This could be through recommending workshops and seminars based on guest preferences and interests, or by providing contextual notifications that trigger meaningful user actions and feedback. Facial recognition and voice-activated support, such as smart assistants, are also helpful tools for increasing the value and efficiency of time spent at events.
Chia gives the example of when FreemanXP created an Amazon-sponsored Alexa experience at a marketing automation conference. The agency customised Alexa with a library of entertaining responses to attendee questions, developing a unique personality and atmosphere for the event in the process.
An AI application for events currently being tested by the agency’s teams is based on ‘generative design’; it is trialling this with the client to design optimised floor plans for an annual show.
“After feeding the system large quantities of data such as booth arrangement, partner requirements, venue access restrictions and visitor flows, the AI generated over 12,000 different possible floor plans, which we later narrowed down to about 200 with additional parameters,” explains Chia. “This resulted in a plethora of options for us to choose from and a radically different layout than those we would have obtained from a traditional design process.”
With its reliance on information, AI needs really good data, and a lot of it, in order to learn about the world and make enough cross references to come up with accurate responses.
“With this in mind, creating a bespoke AI app can be a big investment,” says Jack Morton Worldwide’s Zipparo. “But repurposing a good off-the-shelf app can be an effective alternative; with clever repackaging you can expedite the process and get maximum use without requiring all the initial development investment.”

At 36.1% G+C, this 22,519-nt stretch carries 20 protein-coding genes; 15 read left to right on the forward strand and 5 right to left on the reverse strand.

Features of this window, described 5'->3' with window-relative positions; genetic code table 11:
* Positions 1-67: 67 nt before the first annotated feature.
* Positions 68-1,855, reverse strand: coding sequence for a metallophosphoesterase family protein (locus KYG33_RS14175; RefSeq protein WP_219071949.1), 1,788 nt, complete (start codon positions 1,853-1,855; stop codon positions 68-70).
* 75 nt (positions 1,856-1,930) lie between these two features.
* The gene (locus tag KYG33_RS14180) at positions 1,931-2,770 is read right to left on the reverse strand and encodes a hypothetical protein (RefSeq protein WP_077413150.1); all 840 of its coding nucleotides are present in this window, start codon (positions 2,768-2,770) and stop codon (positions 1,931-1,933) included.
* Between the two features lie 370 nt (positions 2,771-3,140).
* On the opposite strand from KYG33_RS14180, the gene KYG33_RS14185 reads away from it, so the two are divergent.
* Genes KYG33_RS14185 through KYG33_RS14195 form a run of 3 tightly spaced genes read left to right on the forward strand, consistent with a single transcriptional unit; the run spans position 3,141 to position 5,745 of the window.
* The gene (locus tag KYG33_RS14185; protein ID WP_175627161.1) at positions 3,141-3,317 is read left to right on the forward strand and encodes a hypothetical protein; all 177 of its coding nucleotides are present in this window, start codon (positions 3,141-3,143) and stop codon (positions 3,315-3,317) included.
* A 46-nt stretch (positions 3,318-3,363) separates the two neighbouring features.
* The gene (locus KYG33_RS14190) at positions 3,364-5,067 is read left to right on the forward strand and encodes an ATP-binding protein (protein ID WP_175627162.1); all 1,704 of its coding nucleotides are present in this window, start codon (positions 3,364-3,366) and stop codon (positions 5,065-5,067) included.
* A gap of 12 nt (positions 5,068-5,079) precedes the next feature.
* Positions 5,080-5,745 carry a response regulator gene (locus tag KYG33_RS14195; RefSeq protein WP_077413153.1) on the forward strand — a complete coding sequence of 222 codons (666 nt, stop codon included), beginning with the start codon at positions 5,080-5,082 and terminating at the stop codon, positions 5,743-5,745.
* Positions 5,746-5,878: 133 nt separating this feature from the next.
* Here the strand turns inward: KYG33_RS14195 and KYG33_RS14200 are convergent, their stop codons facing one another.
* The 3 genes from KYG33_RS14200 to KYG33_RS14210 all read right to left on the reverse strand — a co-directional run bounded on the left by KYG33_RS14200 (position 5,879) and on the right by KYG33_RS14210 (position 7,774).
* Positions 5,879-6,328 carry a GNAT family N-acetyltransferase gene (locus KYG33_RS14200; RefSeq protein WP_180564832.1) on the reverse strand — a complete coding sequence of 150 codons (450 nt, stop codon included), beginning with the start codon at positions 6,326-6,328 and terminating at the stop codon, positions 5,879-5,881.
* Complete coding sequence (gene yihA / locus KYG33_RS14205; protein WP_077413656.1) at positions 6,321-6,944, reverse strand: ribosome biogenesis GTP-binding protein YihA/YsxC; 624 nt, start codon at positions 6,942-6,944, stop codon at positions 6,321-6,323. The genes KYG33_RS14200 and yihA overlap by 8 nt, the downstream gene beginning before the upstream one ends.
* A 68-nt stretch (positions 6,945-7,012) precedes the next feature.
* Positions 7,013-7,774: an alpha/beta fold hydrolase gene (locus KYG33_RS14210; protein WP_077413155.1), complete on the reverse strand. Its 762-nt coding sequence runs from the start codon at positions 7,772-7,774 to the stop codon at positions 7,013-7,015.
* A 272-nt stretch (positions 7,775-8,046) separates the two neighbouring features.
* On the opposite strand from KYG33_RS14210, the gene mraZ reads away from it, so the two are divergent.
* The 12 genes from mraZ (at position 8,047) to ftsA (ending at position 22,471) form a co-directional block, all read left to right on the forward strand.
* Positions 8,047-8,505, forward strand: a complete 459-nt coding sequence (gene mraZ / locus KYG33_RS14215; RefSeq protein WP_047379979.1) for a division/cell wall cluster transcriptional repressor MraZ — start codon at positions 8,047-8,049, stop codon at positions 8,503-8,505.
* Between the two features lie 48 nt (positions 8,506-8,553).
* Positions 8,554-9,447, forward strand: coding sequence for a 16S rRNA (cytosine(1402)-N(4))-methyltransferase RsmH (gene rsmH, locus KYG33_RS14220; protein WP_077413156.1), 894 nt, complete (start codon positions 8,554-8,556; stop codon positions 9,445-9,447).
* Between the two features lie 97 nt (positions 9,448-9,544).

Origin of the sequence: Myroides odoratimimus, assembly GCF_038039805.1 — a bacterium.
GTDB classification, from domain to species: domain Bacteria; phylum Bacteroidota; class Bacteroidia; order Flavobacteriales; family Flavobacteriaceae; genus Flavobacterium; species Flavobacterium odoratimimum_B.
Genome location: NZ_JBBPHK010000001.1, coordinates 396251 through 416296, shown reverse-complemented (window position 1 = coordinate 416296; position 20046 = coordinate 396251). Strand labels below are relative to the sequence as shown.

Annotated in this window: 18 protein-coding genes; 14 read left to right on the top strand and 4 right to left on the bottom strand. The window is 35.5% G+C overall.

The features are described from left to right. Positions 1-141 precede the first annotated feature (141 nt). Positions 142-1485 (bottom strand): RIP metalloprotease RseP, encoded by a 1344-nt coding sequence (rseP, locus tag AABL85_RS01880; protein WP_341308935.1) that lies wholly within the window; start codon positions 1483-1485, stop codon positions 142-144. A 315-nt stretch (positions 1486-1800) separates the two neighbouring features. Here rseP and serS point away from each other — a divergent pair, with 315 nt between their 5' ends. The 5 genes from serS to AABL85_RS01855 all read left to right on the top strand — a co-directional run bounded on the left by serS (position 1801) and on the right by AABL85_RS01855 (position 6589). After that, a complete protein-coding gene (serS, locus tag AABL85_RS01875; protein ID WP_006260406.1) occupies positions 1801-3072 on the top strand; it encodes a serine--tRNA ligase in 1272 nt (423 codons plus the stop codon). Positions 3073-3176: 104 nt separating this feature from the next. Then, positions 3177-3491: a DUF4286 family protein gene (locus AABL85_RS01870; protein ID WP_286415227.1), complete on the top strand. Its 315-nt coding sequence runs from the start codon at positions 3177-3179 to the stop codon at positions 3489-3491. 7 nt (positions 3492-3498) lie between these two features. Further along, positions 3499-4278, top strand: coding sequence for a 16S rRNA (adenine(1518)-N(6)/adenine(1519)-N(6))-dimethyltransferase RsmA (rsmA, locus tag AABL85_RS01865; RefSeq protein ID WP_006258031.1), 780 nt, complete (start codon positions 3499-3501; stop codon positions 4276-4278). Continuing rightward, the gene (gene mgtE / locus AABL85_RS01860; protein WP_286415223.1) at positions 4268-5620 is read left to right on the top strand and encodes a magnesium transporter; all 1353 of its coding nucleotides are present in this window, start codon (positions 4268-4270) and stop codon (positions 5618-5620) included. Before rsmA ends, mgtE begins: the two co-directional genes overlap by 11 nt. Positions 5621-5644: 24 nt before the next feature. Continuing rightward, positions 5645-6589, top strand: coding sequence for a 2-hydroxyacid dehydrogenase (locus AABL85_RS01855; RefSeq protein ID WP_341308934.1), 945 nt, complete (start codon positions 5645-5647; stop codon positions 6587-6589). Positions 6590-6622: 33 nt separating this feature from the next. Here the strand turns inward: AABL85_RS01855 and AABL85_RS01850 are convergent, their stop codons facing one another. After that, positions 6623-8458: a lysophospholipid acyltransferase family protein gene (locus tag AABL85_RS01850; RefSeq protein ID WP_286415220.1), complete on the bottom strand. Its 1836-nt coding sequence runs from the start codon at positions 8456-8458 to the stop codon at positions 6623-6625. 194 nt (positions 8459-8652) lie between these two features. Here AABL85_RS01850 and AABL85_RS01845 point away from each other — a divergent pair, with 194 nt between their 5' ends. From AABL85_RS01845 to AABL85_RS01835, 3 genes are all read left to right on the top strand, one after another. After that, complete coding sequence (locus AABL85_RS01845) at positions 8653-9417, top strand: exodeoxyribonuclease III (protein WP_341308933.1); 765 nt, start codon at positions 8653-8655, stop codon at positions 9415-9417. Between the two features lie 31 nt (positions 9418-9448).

The human touch
Libby Zhou, project director of digital studio at agency Uniplan, believes AI is still an underlying technology, what she calls ‘narrow AI’. “It is based on pre-programmed questions, like ‘What’s the weather today? What time is it?’” she says. “With all the AI tools available, event professionals can have quick access to information, allowing them to act quickly to identify marketing opportunities, or act on security issues.”
While AI can bring a new level of speed and experience to the plate, Zhou says it still cannot replace human experience. For example, when a guest walks into an event, a genuine and warm smile can never be replaced by advanced robots.
As Auditoire’s Gouin outlines, the most important thing to bear in mind when implementing AI technology is that what makes the event unique and innovative is not just the type of tech tool chosen, but how it is designed specifically for individual human behaviour.
“In order to produce a successful event and to secure a digital advantage we need to focus more on ‘technology adapted to people’, because at the end of the day, events are a base for human interaction,” he says.